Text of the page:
“Drink. It is absolutely necessary that you drink.”
Yanni, the Hungarian train guard, is laughing as I stand atop a sticky formica table, trying to surf the queasily rocking train as it storms through some deep, wooded corner of the Balkans. His accent has become curiously less thick over the course of 3 bottles of harsh red wine and the restaurant car is empty but for us and an old Finnish couple who have been tossing back shots of homebrew rocket-fuel poured from a plastic iced tea bottle. I tried to engage them in conversation halfway through the second bottle, but they stayed stoney in the face of my opening gambit – a piece of trivia about cranberries learned from a Snapple cap.
It’s 3am in limbo and I can’t sleep. The bunks on this Soviet-era locomoting hulk are barely big enough for a child, let alone my elongated frame. I was smoking a bootlegged Malboro out of the window when Yanni introduced himself. Smoking at 100mph in the Balkan penumbra is a queer experience as the thick plumes of oily smoke are snatched from rapidly numbing lips. He told me not to bother exhaling out of the window.
“I’m in charge. They only give me the night shift so I don’t scare the Americans.”
He’s undeniably disconcerting. Patchily shaved, he leers at every woman who passes the open door with unabashed lecherous intent. In the interests of preserving my drunkeness I say nothing but cringe inwardly at every inappropriate comment or glance. Dilute the distaste with more of that “rustic” red.
Yanni shared his lunchbox with me. Tupperwared macaroni swam in a salted white cheese sauce punctuated by crisp chunks of pig fat and skin. “Is this a Hungarian delicacy?” “Fuck Hungarian food. This is pure Italian.” I have my doubts, but hold my tongue. Admittedly, culinary Budapest had been less than inspiring – with the notable exception of astonishing golden tokaj served with dried strips of aromatic wild boar.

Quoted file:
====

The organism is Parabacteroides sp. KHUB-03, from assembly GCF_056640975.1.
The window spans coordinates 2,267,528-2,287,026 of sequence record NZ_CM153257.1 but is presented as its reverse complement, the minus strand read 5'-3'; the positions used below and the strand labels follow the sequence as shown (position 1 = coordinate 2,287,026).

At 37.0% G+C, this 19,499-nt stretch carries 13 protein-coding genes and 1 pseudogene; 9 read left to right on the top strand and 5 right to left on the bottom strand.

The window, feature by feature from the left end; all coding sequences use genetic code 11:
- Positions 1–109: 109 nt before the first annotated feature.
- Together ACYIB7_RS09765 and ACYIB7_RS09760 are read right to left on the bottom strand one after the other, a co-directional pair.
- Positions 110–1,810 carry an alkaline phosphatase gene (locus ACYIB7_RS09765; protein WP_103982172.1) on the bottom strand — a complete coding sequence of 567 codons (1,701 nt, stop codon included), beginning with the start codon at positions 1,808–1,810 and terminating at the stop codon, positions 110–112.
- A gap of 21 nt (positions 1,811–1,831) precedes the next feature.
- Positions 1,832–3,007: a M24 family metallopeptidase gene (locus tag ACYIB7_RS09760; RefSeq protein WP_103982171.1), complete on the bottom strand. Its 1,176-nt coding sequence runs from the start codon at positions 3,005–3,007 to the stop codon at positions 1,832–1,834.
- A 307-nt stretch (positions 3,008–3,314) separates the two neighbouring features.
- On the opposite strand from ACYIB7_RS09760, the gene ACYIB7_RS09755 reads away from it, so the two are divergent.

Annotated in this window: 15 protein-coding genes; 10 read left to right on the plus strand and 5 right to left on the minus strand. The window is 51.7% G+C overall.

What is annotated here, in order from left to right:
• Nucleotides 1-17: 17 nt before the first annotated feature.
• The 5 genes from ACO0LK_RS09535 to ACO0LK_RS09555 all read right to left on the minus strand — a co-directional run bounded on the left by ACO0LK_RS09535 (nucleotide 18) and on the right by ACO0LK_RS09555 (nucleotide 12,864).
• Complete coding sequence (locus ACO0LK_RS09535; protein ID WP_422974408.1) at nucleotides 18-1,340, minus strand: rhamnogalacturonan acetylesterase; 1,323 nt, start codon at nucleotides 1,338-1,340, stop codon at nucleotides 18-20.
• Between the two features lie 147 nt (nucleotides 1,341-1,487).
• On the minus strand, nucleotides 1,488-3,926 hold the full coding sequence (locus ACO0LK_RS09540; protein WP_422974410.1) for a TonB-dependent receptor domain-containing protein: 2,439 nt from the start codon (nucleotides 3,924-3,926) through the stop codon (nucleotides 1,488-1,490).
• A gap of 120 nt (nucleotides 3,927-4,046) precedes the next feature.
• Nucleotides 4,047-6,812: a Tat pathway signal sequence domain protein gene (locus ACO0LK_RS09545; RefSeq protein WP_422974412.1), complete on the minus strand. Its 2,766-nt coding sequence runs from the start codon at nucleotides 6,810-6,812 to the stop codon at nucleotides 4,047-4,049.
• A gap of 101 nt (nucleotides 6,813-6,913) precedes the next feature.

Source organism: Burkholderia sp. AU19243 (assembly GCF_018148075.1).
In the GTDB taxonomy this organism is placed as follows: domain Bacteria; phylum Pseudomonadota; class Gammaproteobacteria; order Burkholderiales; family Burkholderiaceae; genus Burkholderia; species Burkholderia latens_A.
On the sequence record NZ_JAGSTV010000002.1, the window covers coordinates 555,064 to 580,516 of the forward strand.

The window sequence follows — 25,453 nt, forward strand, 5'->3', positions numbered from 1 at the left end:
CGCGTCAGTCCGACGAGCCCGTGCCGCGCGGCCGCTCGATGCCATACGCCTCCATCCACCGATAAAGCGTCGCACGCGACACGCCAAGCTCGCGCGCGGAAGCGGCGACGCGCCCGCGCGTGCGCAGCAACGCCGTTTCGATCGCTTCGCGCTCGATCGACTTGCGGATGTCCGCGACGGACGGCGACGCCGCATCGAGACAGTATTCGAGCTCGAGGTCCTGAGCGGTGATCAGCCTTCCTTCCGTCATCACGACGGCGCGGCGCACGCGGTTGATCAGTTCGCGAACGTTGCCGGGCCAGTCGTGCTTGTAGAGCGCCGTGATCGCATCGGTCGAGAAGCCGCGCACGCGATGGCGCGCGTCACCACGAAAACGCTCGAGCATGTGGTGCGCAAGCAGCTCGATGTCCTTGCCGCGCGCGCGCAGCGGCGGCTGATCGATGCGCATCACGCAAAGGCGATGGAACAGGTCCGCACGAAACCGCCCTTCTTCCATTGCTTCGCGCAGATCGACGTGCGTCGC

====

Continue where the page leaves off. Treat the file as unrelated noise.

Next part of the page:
The train shudders to a halt and I tumble from my vantage point. Luckily my fall’s broken by Yanni who shouts something in Hungarian & gives me a look like murder.
“Are we here?”
“Sorry. Doesn’t answer my question though.”
“We’re not there yet. This is the border. Go get your passport.”
I nod and extricate myself from the tangle of limbs and overcoats. As I walk back to the cabin, furiously concentrating on avoiding the walls and windows, I can hear doors banging open behind me and boots clattering down linoleum corridors, a fact which injects some previously absent urgency and sobriety into the situation. I hurry on past the window where Yanni and I had first made acquaintance and duck into our cramped cabin. Digging through my bags, I find my passport stuffed inside a shoe which has, in turn, become wedged in a skinny trouser leg. Ignoring the obvious questions, I turn and brandish it as the dull grey muzzle of a border patrol rifle pushes the sliding door open.
The border guard’s face is in shadow, but he’s enormous – at least my height, but twice as broad shouldered and swelling out of his sleeves as he pushes a mass of dark hair out of his eyes. He grunts “passport” and takes mine in a leathery paw. Slinging the rifle over his shoulder, he unholsters a torch from his hip at the same time and shines it into my face. I reel back a little and trip arse over elbow.
Sprawled on the cramped bunk, legs akimbo, I smile meekly up at him. He nods and tosses my passport into my lap.